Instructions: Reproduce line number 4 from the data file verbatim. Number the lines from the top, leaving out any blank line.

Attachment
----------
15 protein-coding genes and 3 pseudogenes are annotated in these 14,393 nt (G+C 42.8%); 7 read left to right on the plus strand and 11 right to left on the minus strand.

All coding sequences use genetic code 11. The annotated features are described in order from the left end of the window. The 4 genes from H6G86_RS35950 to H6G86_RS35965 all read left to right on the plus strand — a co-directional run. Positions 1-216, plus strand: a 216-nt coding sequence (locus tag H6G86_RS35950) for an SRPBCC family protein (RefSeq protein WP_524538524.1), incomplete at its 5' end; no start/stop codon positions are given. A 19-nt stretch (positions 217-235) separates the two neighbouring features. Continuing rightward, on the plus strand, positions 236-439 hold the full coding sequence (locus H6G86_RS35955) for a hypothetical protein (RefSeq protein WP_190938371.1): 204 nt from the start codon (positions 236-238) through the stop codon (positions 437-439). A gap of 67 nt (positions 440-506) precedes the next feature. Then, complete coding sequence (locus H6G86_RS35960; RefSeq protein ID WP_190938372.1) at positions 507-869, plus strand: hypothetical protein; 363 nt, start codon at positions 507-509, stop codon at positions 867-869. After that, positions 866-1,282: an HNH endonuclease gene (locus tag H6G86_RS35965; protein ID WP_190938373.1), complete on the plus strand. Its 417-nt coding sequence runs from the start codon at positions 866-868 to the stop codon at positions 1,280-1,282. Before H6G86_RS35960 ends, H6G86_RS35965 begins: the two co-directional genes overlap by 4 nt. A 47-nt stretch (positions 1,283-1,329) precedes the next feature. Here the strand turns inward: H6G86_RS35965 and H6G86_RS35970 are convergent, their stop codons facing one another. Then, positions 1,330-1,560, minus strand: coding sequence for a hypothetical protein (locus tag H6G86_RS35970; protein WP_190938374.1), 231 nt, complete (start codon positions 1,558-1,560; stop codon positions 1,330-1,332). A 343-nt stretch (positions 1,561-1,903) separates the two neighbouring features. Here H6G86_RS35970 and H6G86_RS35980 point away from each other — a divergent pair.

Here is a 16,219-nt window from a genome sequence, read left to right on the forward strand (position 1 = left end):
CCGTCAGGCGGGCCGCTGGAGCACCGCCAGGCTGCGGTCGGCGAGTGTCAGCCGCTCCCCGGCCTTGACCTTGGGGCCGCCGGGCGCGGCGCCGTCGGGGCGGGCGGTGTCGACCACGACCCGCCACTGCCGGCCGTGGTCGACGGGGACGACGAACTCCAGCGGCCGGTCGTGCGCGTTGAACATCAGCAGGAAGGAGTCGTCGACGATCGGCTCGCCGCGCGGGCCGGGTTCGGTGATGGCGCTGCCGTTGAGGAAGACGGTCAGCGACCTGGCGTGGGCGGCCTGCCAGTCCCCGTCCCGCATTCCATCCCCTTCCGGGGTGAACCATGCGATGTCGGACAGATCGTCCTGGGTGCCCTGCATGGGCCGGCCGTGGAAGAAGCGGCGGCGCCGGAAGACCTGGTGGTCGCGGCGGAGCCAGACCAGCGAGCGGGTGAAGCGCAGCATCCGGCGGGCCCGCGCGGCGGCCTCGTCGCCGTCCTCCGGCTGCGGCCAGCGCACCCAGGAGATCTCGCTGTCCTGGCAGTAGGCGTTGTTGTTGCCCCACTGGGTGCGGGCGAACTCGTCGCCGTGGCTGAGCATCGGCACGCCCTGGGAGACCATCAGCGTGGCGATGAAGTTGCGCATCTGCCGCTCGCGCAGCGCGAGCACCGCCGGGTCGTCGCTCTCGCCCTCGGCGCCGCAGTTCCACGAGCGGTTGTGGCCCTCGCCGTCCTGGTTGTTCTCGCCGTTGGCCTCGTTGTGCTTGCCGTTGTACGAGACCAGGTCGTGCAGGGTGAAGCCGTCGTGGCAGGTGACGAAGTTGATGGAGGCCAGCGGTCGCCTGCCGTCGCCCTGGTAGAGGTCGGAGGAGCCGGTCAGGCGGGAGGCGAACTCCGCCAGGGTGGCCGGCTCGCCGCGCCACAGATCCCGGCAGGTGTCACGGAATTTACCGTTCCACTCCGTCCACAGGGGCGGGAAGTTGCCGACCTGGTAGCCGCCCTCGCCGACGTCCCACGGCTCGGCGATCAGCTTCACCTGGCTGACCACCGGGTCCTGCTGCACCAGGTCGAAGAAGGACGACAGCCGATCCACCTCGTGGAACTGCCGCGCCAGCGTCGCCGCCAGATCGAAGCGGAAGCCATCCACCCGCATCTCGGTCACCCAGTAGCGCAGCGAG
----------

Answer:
CCGTCAGGCGGGCCGCTGGAGCACCGCCAGGCTGCGGTCGGCGAGTGTCAGCCGCTCCCCGGCCTTGACCTTGGGGCCGCCGGGCGCGGCGCCGTCGGGGCGGGCGGTGTCGACCACGACCCGCCACTGCCGGCCGTGGTCGACGGGGACGACGAACTCCAGCGGCCGGTCGTGCGCGTTGAACATCAGCAGGAAGGAGTCGTCGACGATCGGCTCGCCGCGCGGGCCGGGTTCGGTGATGGCGCTGCCGTTGAGGAAGACGGTCAGCGACCTGGCGTGGGCGGCCTGCCAGTCCCCGTCCCGCATTCCATCCCCTTCCGGGGTGAACCATGCGATGTCGGACAGATCGTCCTGGGTGCCCTGCATGGGCCGGCCGTGGAAGAAGCGGCGGCGCCGGAAGACCTGGTGGTCGCGGCGGAGCCAGACCAGCGAGCGGGTGAAGCGCAGCATCCGGCGGGCCCGCGCGGCGGCCTCGTCGCCGTCCTCCGGCTGCGGCCAGCGCACCCAGGAGATCTCGCTGTCCTGGCAGTAGGCGTTGTTGTTGCCCCACTGGGTGCGGGCGAACTCGTCGCCGTGGCTGAGCATCGGCACGCCCTGGGAGACCATCAGCGTGGCGATGAAGTTGCGCATCTGCCGCTCGCGCAGCGCGAGCACCGCCGGGTCGTCGCTCTCGCCCTCGGCGCCGCAGTTCCACGAGCGGTTGTGGCCCTCGCCGTCCTGGTTGTTCTCGCCGTTGGCCTCGTTGTGCTTGCCGTTGTACGAGACCAGGTCGTGCAGGGTGAAGCCGTCGTGGCAGGTGACGAAGTTGATGGAGGCCAGCGGTCGCCTGCCGTCGCCCTGGTAGAGGTCGGAGGAGCCGGTCAGGCGGGAGGCGAACTCCGCCAGGGTGGCCGGCTCGCCGCGCCACAGATCCCGGCAGGTGTCACGGAATTTACCGTTCCACTCCGTCCACAGGGGCGGGAAGTTGCCGACCTGGTAGCCGCCCTCGCCGACGTCCCACGGCTCGGCGATCAGCTTCACCTGGCTGACCACCGGGTCCTGCTGCACCAGGTCGAAGAAGGACGACAGCCGATCCACCTCGTGGAACTGCCGCGCCAGCGTCGCCGCCAGATCGAAGCGGAAGCCATCCACCCGCATCTCGGTCACCCAGTAGCGCAGCGAG